Rural practitioners probably come across diving emergencies more often than other medical professionals. Reasons for this include
- participation in local rescue teams (including lifeboat and coastguard teams)
- requests to attend incidents in a BASICS capacity where divers have surfaced – but too quickly
- emergency or delayed presentations to the surgery or community hospital, often when signs are more advanced
There are some specific recommendations when dealing with diving emergencies. One of the most important conditions to be aware of is ‘the bends’ or decompression illness – caused by formation of nitrogen bubbles in the blood stream, which can lead to neurological problems including stroke.
If someone presented to your local A&E unit, would you know what to do? There are a number of sources for assistance.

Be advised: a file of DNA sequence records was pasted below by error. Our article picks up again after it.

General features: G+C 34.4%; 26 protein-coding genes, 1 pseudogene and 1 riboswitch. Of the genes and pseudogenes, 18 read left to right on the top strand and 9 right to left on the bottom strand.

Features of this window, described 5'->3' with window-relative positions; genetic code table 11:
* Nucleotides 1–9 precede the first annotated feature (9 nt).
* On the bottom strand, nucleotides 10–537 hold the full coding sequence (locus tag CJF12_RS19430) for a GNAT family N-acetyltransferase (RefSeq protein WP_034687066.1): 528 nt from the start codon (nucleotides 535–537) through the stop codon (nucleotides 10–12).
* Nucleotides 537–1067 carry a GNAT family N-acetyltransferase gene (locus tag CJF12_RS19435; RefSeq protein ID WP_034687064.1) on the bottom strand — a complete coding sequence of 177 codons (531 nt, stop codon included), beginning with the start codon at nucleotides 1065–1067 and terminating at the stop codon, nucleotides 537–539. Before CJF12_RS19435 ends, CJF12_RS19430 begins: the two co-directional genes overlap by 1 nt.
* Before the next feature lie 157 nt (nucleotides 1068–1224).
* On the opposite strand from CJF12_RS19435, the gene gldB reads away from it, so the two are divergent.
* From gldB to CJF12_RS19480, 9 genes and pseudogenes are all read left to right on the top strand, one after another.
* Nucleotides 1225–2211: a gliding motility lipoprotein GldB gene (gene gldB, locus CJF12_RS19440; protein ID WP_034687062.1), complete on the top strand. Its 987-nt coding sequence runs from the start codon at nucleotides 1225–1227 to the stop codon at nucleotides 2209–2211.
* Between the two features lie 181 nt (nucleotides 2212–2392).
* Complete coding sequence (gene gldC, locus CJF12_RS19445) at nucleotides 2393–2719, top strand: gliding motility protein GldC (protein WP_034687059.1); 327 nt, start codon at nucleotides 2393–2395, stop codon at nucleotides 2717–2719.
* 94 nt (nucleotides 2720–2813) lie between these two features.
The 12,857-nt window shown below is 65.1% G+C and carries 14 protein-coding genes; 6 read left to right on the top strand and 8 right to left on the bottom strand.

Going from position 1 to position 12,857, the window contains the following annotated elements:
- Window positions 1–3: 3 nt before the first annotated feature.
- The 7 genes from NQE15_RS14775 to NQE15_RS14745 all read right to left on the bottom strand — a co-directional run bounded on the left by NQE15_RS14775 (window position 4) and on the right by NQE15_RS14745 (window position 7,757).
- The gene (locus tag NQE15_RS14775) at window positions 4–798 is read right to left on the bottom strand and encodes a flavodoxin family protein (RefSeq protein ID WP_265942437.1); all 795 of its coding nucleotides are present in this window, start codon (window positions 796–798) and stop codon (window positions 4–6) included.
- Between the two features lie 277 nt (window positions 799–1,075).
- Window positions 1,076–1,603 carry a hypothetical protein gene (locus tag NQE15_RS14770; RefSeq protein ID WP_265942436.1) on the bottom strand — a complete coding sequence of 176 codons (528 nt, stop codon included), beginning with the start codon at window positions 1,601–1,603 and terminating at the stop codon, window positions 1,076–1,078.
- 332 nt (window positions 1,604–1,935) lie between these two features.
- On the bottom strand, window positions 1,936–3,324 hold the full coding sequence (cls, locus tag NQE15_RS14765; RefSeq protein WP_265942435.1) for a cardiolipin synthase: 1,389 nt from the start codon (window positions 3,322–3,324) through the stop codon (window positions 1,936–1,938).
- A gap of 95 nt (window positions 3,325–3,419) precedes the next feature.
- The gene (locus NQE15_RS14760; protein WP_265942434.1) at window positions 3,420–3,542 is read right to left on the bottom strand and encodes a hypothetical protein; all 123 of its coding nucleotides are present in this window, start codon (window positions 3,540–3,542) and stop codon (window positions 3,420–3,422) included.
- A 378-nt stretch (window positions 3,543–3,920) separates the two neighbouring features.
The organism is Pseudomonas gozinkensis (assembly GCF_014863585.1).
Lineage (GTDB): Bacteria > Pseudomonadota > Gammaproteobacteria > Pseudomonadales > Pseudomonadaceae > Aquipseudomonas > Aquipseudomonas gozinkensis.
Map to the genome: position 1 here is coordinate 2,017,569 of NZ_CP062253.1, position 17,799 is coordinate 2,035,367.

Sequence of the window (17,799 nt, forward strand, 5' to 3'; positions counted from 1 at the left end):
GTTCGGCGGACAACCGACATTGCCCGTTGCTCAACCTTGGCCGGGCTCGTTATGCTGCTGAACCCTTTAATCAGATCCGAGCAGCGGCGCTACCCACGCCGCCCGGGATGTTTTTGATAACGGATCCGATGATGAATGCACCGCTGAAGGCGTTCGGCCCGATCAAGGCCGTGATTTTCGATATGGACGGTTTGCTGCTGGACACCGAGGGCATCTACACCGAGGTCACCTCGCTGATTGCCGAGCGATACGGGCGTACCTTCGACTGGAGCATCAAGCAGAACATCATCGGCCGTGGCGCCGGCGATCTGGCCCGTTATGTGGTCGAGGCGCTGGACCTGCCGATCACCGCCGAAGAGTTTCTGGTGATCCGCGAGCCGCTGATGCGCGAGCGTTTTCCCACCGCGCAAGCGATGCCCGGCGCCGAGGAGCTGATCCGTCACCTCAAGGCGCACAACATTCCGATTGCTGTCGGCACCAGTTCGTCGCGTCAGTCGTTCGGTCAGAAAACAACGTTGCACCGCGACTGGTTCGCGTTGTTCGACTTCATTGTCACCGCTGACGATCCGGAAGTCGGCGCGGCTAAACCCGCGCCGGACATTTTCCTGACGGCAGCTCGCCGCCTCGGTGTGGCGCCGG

- The Emergency Medical Retrieval Service (EMRS) have a specific guideline for dealing with diving emergencies, and as ever, this contains extremely succinct and relevant information, along with useful contact numbers.
- The Scottish Diving Medicine website contains some useful background information on the facilities available in Scotland, along with some useful checklists for assessment of diving emergencies.
In summary, emergency management of a diver presenting with symptoms of the bends should include:
- keep the patient lying flat to avoid bubbles migrating to the brain
- high flow oxygen
- management of hypothermia and dehydration, common especially after prolonged dives
- early expert advice and rapid transfer to a hyperbaric facility, if advised that this is necessary
This video from the Diving Diseases Research Centre in Plymouth explains more about the condition.